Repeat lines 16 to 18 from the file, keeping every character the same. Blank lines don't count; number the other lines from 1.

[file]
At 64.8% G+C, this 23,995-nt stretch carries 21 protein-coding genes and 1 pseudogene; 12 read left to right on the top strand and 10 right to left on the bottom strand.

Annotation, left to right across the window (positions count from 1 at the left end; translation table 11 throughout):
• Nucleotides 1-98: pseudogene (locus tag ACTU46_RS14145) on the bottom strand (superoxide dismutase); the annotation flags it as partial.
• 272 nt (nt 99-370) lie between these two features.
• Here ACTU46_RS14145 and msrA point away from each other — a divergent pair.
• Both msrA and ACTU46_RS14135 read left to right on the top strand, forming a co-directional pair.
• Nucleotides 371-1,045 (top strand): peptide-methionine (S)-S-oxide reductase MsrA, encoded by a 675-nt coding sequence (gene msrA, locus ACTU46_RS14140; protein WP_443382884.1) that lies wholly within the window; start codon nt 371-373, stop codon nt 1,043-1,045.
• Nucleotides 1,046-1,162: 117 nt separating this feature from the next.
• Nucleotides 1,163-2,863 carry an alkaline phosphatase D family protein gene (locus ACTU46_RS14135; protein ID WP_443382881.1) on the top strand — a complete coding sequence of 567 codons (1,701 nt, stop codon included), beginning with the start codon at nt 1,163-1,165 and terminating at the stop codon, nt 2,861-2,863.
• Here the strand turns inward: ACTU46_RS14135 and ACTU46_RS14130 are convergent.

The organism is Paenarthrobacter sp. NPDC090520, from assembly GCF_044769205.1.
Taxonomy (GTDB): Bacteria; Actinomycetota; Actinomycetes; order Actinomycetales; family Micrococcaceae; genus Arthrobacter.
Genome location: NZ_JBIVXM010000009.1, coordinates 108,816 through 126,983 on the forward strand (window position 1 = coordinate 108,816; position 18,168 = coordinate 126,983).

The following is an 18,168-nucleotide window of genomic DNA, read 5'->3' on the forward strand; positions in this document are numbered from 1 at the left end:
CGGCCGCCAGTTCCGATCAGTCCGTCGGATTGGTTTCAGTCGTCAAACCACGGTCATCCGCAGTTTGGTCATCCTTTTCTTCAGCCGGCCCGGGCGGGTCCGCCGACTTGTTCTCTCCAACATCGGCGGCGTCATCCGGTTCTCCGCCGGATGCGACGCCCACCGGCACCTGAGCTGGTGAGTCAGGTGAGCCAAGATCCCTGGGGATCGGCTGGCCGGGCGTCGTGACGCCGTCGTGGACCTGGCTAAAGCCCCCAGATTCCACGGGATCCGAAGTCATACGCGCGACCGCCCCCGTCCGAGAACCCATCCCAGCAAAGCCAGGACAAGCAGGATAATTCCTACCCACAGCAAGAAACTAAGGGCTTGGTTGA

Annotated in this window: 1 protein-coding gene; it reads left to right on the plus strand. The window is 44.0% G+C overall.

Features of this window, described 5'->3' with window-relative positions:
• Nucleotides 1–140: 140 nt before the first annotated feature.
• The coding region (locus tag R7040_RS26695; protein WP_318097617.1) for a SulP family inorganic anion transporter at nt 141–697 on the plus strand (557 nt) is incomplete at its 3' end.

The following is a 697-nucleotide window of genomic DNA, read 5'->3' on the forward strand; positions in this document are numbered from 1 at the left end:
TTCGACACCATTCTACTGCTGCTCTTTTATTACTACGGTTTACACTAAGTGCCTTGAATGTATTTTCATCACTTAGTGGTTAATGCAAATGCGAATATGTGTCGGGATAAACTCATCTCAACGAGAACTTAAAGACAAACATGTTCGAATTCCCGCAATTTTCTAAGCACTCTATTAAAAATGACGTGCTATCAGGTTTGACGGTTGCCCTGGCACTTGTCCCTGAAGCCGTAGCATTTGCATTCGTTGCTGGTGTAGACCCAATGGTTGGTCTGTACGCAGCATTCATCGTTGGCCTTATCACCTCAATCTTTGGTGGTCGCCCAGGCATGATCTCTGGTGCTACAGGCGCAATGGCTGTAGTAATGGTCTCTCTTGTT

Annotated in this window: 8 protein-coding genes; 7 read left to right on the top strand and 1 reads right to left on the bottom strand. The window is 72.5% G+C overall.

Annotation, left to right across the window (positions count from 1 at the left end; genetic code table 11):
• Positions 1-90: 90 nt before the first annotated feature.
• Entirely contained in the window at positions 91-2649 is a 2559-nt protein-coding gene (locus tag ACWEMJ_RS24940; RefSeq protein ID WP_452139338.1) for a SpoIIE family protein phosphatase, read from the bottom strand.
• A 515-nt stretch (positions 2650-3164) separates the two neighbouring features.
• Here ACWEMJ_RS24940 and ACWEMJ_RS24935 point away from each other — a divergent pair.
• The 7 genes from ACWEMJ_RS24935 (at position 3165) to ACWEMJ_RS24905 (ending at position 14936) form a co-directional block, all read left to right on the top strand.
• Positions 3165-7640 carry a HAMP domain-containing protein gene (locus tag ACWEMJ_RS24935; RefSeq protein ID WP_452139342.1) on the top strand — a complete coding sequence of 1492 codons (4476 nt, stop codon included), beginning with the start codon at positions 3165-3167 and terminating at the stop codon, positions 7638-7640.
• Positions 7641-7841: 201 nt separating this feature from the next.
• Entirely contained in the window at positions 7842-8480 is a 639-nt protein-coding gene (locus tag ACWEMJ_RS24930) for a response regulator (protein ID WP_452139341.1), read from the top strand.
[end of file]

Annotated in this window: 1 protein-coding gene; it reads left to right on the plus strand. The window is 44.0% G+C overall.

Features of this window, described 5'->3' with window-relative positions:
• Nucleotides 1–140: 140 nt before the first annotated feature.